A new clean-up program to fight the scourge of graffiti is now underway in Castle Hill and Soundview.
Councilwoman Annabel Palma joined with business and community leaders on to announce the launch of a new graffiti removal program focusing on her 18th City Council District.
Councilwoman Annabel Palma joining with local officials and CitiSolve graffiti removers to clean graffiti off of the corner store, whose sidewall has been a favorite target of graffiti vandals.
“I’ve seen how the Bronx has changed over the past few decades – safer streets, better schools, and thriving businesses,” said Palma, who is funding CitiSolve’s efforts through the Neighborhood Initiatives Development Corporation. “But graffiti continues to be an ever-present problem that detracts from very real economic and social gains.
Palma said that the mayor’s office operated its own graffiti clean-up program in the area, but that her’s will address not just removal of graffiti, but continue to monitor the tags and locations to make sure they are kept graffiti-free.
The program will start with cleaning of five major commercial corridors in Palma’s district – Westchester Avenue between Glebe and Wheeler avenues, and all of Watson Avenue, White Plains Road, Castle Hill Avenue and East Tremont Avenue – including roll-down gates, doors, storefronts, sidewalks, and mailboxes, said CitiSolve representative Bruce Pienkny.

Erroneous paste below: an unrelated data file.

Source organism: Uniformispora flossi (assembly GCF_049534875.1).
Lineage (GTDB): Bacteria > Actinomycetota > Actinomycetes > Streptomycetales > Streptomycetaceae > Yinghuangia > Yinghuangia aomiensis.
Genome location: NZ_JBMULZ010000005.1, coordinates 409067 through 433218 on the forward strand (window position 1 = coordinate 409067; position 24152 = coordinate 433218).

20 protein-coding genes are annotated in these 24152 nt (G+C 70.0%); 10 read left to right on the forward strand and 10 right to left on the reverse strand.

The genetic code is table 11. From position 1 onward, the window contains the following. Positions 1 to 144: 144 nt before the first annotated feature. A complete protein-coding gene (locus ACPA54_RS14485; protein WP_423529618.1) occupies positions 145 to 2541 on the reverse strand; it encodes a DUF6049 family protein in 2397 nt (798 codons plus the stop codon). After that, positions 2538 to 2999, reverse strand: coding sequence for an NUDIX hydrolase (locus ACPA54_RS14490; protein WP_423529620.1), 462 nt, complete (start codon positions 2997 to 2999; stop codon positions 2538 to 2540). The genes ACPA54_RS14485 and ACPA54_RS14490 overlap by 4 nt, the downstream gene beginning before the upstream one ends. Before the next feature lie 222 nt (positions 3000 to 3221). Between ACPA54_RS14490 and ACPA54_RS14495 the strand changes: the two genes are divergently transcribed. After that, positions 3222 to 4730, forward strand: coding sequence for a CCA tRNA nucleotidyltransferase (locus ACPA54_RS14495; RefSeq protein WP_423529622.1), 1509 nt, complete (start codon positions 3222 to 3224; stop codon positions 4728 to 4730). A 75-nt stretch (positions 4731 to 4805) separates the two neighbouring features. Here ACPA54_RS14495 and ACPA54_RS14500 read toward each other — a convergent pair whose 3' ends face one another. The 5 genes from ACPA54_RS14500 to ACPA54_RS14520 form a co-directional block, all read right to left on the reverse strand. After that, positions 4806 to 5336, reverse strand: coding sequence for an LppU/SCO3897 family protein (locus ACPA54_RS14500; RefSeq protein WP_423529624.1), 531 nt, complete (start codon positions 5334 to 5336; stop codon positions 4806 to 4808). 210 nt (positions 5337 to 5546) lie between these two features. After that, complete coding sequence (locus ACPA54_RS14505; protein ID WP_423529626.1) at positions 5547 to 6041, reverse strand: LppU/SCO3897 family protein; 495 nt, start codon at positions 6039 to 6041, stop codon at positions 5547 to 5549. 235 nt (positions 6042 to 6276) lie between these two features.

The residential part of the program will help individuals in the 18th City Council district who can call Palma’s office at (718) 792-1140 for a fast response clean-up on homes.
The owner of the Castle Hill Pizzeria, Joe Djonbalic, said that graffiti on his side wall sometimes forced him to paint weekly.
“A lot of people who are walking along or even driving along, and see graffiti on walls, don’t want to stop there,” said Castle Hill Merchant Association’s Joseph Cioro. “They think there is going to be trouble…I think that once we clear graffiti, it will give a different appearance and a different vibe for people who are coming into the neighborhood.” “This initiative we are starting right now is one of the great steps in trying to revitalize this business corridor along here,” added Cioro.
Felicia Contreras, a homeowner near Castle Hill and Seward Avenues, said that the graffiti diminishes property values.
“It does not represent the homeowners in the community who work hard to take care of their homes,” she said.
NIDC executive director William Foster also supports the new clean up and monitoring program, calling graffiti a community issue that reflects disregard for other’s property and imposes costs on taxpayers who work hard to build businesses and maintain homes.
Patrick Rocchio can be reach via e-mail at firstname.lastname@example.org or by phone at (718) 742-3393